New York: Harvard University has unveiled an ambitious plan focusing on South Asia which envisages partnerships with institutions and organisations to advance teaching and learning in the region and increasing number of students from there.
The project entails a host of new courses and programmes through which students will be exposed South Asia’s cultures, histories, opportunities and challenges.
It will be pursued with an unprecedented degree of collaboration and coordination across the entire university, including Harvard College and Harvard’s 10 academic units.
The just announced plans stresses on further partnerships with universities and other organizations in South Asia with whom Harvard may partner and strengthening the South Asian community on the Harvard campus by expanding financial support and scholarships for students.
The university plans to enable more students and scholars from Harvard to travel to South Asia to study, teach, conduct research, and collaborate and vice versa.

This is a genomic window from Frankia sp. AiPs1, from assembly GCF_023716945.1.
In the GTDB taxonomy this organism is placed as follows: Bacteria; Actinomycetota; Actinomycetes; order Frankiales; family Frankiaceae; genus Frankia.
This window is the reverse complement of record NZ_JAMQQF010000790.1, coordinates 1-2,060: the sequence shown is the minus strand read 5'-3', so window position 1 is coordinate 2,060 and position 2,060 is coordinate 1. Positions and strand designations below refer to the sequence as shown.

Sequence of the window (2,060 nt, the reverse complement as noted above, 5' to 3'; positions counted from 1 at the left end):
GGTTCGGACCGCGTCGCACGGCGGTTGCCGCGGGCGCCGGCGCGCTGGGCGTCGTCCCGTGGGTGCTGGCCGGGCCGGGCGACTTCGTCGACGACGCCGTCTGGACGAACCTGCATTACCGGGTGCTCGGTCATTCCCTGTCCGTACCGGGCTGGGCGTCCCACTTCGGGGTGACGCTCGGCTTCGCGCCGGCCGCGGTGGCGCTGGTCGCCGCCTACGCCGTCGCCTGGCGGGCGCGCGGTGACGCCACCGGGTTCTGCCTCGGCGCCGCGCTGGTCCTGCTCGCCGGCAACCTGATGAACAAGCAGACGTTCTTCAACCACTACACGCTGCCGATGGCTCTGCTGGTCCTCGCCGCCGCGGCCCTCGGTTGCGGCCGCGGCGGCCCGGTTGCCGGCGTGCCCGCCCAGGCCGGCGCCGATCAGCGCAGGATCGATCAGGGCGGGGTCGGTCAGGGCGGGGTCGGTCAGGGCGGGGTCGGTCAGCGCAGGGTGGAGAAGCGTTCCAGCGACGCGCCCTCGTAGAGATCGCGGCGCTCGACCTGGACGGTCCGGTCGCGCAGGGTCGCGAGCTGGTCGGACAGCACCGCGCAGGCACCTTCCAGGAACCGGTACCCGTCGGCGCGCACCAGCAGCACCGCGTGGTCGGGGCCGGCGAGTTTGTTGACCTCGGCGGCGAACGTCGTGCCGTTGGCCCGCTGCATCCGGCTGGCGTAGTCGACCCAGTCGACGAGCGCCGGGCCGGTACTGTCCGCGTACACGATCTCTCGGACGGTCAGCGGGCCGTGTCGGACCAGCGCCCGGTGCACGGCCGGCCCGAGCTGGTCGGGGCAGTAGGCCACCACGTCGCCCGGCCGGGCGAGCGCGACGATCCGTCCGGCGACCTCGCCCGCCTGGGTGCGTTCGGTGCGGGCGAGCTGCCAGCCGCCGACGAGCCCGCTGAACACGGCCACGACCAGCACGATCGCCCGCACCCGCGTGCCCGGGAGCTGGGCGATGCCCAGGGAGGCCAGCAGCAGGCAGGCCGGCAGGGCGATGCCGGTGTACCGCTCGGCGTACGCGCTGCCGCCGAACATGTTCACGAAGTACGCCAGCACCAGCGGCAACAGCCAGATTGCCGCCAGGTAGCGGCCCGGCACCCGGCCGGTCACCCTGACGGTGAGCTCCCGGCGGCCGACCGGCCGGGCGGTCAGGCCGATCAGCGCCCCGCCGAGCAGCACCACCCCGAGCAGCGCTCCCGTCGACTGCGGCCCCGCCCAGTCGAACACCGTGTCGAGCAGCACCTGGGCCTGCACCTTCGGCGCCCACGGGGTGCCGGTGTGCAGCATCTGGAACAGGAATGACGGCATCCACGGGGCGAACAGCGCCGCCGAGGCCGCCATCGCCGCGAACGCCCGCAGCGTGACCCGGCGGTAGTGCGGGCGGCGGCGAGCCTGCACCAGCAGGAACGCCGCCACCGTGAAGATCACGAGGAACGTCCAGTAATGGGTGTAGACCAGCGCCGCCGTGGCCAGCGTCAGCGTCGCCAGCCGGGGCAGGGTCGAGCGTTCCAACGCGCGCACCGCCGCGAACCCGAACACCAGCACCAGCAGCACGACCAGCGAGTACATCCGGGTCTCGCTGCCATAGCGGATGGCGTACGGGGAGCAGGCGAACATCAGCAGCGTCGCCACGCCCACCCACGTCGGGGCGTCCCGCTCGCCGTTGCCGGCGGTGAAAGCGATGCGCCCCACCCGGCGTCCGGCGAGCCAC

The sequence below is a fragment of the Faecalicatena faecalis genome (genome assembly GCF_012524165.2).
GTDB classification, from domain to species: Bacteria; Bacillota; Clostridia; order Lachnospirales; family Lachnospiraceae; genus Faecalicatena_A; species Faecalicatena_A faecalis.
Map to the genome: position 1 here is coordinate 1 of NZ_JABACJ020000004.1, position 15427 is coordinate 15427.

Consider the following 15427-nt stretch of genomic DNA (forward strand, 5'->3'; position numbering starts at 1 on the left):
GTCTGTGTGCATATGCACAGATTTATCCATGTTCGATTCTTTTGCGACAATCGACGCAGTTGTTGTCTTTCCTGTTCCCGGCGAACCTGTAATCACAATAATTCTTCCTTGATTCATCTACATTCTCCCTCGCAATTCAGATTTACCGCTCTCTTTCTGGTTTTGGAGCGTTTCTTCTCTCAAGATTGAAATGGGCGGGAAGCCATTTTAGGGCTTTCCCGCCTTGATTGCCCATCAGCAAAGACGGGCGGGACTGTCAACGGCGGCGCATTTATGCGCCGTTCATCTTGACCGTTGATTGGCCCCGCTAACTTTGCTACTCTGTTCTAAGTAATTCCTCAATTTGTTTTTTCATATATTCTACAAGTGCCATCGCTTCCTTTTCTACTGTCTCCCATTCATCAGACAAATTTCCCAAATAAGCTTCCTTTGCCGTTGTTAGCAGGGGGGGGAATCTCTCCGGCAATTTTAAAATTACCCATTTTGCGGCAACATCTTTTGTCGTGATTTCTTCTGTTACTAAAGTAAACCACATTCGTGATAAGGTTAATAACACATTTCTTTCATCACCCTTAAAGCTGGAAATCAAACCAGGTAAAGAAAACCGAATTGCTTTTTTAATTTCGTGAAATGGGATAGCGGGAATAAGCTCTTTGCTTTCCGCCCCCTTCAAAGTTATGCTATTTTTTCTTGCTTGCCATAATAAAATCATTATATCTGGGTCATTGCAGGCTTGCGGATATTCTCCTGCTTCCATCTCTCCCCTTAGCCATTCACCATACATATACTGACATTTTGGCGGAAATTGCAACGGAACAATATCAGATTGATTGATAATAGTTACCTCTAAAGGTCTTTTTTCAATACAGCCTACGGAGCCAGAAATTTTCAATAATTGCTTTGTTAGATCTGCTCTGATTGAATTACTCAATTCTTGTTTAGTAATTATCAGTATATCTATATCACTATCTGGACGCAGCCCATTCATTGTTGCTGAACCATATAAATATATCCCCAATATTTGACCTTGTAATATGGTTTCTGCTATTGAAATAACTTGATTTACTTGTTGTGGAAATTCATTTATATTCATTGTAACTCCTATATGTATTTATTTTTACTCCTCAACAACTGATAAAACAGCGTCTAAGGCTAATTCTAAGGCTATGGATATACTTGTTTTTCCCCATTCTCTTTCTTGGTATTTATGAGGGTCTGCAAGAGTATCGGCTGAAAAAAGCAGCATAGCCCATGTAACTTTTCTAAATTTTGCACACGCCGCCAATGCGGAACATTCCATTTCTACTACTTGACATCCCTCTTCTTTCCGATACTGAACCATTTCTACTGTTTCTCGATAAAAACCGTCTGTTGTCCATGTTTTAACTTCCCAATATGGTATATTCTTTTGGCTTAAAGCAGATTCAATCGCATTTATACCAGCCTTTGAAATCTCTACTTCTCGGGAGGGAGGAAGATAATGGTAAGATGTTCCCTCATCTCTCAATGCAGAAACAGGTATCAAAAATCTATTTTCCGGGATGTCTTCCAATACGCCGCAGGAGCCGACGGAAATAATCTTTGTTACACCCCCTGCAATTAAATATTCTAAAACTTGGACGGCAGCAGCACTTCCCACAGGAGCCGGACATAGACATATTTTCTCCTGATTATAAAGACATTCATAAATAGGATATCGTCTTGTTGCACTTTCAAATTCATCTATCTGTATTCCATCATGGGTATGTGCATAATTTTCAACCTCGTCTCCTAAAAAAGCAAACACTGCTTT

It also plans to optimize and accelerate research on a broad array of topics from South Asia from ancient times to present-day economic development, health, education and governance opportunities and challenges and expand the faculty that will drive the research.
Students from South Asia represent one of the largest groups who come to Harvard from outside of the US. The numbers from India alone already exceed those from Germany, France, and Japan or the UK.
“Harvard’s approach to South Asia is one of mutual respect and collaboration. Harvard has much to learn from South Asia and we hope we can reciprocate,” said Professor Jorge I. Dominguez, Vice Provost for International Affairs and one of the architects of the South Asia project.
During the consultative process, Harvard received a number of major gifts of $1million or more specifically targeted to support its expansion of activity related to South Asia.
These include contributions from from Arvind Raghunathan, Anand Mahindra, Mala Gaonkar Haarmann, Victor J. Menezes, Vikram Gandhi, and Eshwar Das to support the South Asia Initiative.
Each of these individuals has been appointed as a member of what is known as the Harvard University South Asia Founders Club.